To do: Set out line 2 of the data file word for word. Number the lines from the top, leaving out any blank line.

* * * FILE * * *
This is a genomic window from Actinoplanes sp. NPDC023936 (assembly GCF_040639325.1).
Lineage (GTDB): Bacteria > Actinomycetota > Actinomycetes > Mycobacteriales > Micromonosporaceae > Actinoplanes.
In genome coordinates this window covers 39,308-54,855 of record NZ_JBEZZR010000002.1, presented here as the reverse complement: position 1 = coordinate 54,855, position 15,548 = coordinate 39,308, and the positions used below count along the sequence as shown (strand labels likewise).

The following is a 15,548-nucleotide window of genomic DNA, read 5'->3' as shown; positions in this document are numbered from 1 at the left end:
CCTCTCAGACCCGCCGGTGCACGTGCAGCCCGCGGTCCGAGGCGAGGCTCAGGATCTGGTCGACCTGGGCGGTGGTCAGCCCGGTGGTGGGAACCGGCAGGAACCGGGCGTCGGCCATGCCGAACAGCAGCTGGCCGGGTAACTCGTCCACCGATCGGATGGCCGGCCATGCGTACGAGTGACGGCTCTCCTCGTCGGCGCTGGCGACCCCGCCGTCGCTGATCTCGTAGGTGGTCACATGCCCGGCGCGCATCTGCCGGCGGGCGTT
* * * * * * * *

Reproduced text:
Lineage (GTDB): Bacteria > Actinomycetota > Actinomycetes > Mycobacteriales > Micromonosporaceae > Actinoplanes.